We drove to the dance in total silence. I didn’t know what to say, but doubt that I would have felt like saying it if I had. I sensed that I was supposed to be happy, but I wasn’t happy. I was miserable beyond words. Only 2 months since my 35th birthday and I was engaged to a girl I hardly knew.
We danced in total silence. Shauna, who earlier in the evening, in my mind, combined the best looks of Maureen O’Hara, Jean Simmons, and Audrey Hepburn, now looked to me like the Wicked Witch of the West--only worse.
After a couple of dances, I suggested we stand the next dance out. While we were standing together a young man (who neither of us knew) came up and asked Shauna to dance.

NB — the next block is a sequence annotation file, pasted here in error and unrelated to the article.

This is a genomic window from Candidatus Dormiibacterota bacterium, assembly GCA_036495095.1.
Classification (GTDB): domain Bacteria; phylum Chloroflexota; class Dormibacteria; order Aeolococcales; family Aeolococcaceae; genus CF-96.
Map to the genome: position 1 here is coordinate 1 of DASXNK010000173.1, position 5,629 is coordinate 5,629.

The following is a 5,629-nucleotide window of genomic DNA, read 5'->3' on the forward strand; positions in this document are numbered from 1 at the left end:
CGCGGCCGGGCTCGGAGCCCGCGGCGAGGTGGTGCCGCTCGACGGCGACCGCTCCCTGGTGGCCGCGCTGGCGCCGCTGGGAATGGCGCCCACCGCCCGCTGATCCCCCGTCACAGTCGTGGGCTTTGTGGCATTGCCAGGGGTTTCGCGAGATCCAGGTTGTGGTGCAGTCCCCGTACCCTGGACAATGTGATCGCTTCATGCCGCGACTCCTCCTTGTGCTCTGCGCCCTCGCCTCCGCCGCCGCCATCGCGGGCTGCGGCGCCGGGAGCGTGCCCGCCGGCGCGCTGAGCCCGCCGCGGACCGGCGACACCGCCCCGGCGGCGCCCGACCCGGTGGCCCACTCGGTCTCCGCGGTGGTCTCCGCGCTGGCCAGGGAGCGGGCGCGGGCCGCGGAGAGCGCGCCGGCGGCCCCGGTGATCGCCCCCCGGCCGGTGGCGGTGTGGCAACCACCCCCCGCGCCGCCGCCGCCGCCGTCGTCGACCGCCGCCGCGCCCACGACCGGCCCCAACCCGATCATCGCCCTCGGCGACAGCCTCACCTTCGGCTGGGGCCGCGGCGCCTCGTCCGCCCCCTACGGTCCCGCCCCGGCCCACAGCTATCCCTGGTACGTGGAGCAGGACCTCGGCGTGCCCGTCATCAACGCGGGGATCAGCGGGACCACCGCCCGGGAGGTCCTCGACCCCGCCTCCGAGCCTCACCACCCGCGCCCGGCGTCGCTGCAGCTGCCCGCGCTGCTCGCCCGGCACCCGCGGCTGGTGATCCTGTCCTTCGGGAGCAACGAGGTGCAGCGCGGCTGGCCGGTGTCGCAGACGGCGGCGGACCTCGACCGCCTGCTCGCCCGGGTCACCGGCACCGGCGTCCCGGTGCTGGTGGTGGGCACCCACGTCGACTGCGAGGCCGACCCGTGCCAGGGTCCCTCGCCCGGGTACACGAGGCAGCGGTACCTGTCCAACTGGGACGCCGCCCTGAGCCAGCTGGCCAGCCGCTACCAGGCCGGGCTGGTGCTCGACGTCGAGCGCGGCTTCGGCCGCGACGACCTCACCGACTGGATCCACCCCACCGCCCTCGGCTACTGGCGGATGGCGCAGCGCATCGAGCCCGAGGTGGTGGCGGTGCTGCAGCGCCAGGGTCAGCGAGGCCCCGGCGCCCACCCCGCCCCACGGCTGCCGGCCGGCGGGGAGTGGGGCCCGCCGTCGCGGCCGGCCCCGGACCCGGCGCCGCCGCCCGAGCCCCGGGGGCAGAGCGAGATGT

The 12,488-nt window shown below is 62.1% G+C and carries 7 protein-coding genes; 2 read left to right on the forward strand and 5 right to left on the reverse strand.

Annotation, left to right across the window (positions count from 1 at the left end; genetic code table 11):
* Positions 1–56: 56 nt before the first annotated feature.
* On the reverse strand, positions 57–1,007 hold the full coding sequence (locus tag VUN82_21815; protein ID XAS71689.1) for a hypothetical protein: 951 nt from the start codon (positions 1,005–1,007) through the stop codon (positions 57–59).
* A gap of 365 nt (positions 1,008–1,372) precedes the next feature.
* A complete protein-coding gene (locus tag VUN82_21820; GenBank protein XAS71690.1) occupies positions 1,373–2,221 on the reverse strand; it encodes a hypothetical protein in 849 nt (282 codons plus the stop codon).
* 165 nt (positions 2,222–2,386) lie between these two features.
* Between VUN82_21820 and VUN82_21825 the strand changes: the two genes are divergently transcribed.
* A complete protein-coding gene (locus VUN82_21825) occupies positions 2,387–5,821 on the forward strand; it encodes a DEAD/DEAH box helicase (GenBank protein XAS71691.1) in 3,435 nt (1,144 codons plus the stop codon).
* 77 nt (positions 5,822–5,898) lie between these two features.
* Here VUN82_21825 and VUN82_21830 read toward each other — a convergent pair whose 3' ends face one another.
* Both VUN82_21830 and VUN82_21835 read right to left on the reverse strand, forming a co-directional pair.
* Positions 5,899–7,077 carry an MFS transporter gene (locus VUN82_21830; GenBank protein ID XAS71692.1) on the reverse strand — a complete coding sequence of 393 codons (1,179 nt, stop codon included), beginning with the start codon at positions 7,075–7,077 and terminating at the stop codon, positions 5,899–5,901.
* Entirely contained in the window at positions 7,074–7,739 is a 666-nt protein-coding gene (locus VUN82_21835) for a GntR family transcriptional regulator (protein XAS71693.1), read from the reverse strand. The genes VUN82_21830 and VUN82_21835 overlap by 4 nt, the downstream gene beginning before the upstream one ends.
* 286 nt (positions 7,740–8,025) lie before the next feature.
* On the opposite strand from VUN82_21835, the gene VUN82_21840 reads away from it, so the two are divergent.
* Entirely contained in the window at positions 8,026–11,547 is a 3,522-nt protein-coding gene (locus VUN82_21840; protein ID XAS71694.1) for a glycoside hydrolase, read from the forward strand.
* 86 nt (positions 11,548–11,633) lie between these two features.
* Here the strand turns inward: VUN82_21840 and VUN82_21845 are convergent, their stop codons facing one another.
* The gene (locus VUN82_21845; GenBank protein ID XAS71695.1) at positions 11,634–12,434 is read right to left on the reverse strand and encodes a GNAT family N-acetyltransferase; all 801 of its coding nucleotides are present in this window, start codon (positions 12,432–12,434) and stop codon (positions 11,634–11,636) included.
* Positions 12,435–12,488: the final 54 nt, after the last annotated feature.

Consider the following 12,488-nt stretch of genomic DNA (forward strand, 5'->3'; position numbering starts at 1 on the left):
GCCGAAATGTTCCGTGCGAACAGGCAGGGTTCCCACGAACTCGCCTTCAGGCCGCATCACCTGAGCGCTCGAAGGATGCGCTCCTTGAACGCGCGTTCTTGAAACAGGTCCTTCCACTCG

"I’m sorry," she said. "I can’t. You see, I’m engaged."
"Well don’t let that stop you," I said quickly, almost insistently.
She shook her head. "I’m sorry," she repeated softly.
I felt a little foolish, but I suppose I was sort of hoping that he would propose, and, although I had the prior claim, I would, at that point, have very quickly surrendered it.
At this time, I simply threw in the towel. I took Shauna home, said "good night" with a very mild kiss, and headed home with an unbelievably heavy heart.